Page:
But Voris was most known for having forged in 1946 a handful of navy fighter pilots, veterans of the Pacific War, into the navy flight demonstration team that became known world-wide as the Blue Angels, today's foremost ambassadors of American flight know-how and prowess. It was the first such official venture by any of the services. With the war over, the navy needed a recruiting tool and something that would help attract congressional dollars. Voris, back from the war and a Jacksonville Naval Air Station flight instructor, was given the job.

"My frame of mind was they didn't offer this to me to come in second to the army," he recalls in "First Blue," a book published by St. Martins Press last year about his life. "I felt that if we weren't the best, it would be my naval career."

What he forged was the first of its kind: a show about 15 minutes long with three Hellcats, the fighters he'd flown mostly in the Pacific, roaring almost wingtip to wingtip in unison, doing rolls and maneuvers experienced often in dogfights but seldom ever seen by the public. The first show was a sensation, and by the end of the year, the team had found a name based on a New York nightclub and Butch had hand-picked leaders who would succeed him. His strong personality, insistence on excellence through pilot debriefs and commitment, and through teamwork, established a tradition that continues with the Blues today. At Salinas this past year, current as well as former Blues honored him at attention with a red carpet and salutes as he passed them by.

"I wouldn't change a thing," he's quoted in First Blue. "I wish I could do it all over again."

In 1952, Voris was brought back to reform the Blue's following their stint as the nucleus of a fighter squadron in the Korean War. They had not performed for several years. As such he was one of only two Blue leaders ever to lead the group twice. This time he did it in Panther jets. Additionally, he was twice the skipper of fighter squadrons - VF-113 and VF-191 - and commanding officer of a carrier air group, CAG-5. After retiring from the navy as a captain in 1963, he went to work as an executive of Grumman Aircraft Corporation, Bethpage, New York - the company whose many airplanes he had flown and loved until 1973, when he joined NASA.

Moved by the sight of airplanes as a youngster, Voris, who was born in Los Angeles, was considering a career as a mortician after graduating from high school in Santa Cruz, CA and Salinas Junior College. He didn't think he'd have enough money to learn to fly. Then he saw a recruiting poster and realized the navy might teach him for nothing. He was still finishing flight training when the Japanese bombed Pearl Harbor on December 7, 1941. Shipped out to war when things looked bleakest, he served in VF-10 "The Grim Reapers," under Jimmy Flatley, and later, as the carriers began to take back the Pacific, with VF-2, "The Rippers," commanded by Bill Dean. At one point, the Rippers had more aces than any other squadron in the Pacific.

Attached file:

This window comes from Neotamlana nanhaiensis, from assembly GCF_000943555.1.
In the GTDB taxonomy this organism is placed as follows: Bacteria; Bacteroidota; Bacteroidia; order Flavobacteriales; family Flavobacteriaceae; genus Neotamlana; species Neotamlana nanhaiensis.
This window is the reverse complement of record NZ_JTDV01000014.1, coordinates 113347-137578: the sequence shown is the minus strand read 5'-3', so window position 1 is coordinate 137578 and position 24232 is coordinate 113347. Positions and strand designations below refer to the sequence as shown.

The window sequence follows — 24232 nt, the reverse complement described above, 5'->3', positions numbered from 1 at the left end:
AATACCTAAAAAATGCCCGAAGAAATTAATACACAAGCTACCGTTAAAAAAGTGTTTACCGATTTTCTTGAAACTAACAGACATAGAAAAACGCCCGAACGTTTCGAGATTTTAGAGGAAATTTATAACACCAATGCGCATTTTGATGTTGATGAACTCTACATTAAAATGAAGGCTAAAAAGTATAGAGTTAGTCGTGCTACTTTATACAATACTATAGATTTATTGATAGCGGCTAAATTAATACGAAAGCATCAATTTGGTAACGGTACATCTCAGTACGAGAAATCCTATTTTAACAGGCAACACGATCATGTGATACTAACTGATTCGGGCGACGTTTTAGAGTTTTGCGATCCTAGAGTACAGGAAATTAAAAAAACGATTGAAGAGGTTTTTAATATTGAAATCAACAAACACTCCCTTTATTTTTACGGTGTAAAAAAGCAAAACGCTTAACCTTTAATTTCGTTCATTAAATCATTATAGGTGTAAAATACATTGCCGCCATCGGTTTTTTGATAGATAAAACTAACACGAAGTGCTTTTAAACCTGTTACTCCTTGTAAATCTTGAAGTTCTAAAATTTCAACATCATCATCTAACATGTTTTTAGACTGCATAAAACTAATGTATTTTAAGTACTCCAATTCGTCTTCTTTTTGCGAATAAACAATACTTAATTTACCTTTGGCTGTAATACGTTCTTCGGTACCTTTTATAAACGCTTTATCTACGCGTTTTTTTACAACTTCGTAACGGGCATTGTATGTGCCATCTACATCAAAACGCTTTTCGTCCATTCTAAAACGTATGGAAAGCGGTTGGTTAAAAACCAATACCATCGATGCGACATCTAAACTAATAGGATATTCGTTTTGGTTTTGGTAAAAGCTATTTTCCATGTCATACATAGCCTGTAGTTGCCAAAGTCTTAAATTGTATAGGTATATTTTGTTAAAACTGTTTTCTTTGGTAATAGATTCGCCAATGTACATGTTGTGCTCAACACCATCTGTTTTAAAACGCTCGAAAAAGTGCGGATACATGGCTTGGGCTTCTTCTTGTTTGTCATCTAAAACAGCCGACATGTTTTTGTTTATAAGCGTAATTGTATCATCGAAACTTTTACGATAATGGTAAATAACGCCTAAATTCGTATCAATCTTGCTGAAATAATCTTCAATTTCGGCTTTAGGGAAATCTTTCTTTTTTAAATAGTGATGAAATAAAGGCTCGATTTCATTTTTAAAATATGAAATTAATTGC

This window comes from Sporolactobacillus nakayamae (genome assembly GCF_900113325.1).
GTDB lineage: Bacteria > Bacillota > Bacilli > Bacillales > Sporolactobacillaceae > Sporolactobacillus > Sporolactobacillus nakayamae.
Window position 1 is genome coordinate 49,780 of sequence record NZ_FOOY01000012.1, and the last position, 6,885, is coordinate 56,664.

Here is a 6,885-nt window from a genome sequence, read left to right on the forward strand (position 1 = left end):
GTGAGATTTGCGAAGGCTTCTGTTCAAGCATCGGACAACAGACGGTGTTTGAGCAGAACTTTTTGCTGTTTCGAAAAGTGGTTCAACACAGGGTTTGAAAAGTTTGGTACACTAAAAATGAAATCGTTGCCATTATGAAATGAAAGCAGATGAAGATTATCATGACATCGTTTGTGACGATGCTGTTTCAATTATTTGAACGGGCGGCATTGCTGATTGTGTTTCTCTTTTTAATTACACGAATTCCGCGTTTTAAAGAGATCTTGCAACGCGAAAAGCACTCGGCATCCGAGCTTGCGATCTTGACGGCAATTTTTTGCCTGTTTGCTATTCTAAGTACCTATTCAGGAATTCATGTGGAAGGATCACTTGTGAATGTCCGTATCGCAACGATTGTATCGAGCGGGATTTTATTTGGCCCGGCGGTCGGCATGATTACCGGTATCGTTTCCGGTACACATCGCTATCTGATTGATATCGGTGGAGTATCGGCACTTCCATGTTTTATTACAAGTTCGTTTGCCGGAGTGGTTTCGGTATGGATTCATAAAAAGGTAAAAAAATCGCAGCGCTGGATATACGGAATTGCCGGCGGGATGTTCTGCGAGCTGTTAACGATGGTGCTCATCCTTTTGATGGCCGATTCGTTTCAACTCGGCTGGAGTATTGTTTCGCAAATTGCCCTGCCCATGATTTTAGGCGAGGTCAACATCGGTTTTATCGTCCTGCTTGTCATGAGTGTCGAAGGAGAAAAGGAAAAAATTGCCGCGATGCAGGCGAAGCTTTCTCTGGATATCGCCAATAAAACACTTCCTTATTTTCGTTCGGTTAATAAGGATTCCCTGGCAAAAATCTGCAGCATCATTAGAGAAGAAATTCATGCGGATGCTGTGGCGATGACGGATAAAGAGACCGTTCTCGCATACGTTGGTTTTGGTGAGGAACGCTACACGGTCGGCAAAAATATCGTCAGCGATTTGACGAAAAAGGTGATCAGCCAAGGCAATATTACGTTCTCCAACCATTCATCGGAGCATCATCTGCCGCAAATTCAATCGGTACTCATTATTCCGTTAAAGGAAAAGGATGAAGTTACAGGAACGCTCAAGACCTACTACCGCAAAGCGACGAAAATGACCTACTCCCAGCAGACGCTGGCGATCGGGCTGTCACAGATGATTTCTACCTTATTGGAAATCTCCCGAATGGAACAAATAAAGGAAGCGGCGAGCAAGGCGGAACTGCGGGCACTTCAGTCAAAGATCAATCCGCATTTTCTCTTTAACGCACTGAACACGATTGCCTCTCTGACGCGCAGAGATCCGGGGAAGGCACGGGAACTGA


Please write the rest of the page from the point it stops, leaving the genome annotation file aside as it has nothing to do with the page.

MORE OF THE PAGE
He was awarded three Distinguished Flying Crosses, 11 air medals, and three Presidential Unit Citations and the Purple Heart received when he almost was killed by a Japanese Zero on his tail that shot up his cockpit as he defended Guadalcanal. He was in a less-maneuverable F4F Wildcat and figured it was over until he dove in a last-ditch maneuver and escaped. That was his first real dogfight.

Butch is a member of the Navy Aviation Hall of Fame in Pensacola, FL, and the International Air Show Hall of Fame. An aircraft bearing his name is outside Jacksonville Naval Air Station and the Passenger Terminal at the station is named for him. In 1993, he was honored by the air force in a "Gathering of Eagles" ceremony as one of 20 aviators worldwide who have made significant contributions to aviation. The gathering is an annual event. In 2003, his wife of over 50 years, Thea passed away. They had been married since 1947.

Butch is survived by daughters Randie and Jill, sons-in-law Hank and Joe, and grandsons Hank Jr., Ryan and Todd. In addition, he is survived by brothers Robert and Richard.

A memorial service is being planned. In lieu of flowers, please send any donations in Butch's name to;

Hospice of the Central Coast
2 Upper Ragsdale Drive
Suite D-210
Monterey, CA 93940-5730.

This obituary was written by the family of Capt. Voris.



Link Posted: 8/15/2005 12:09:44 PM EDT
Bump 'cause Butch was cool as hell!
Link Posted: 8/15/2005 12:20:37 PM EDT
True American Badass. Its sad to see him go, but at 86, I think he got a full shot at life. And nothing like starting the finest precision flight team in the world.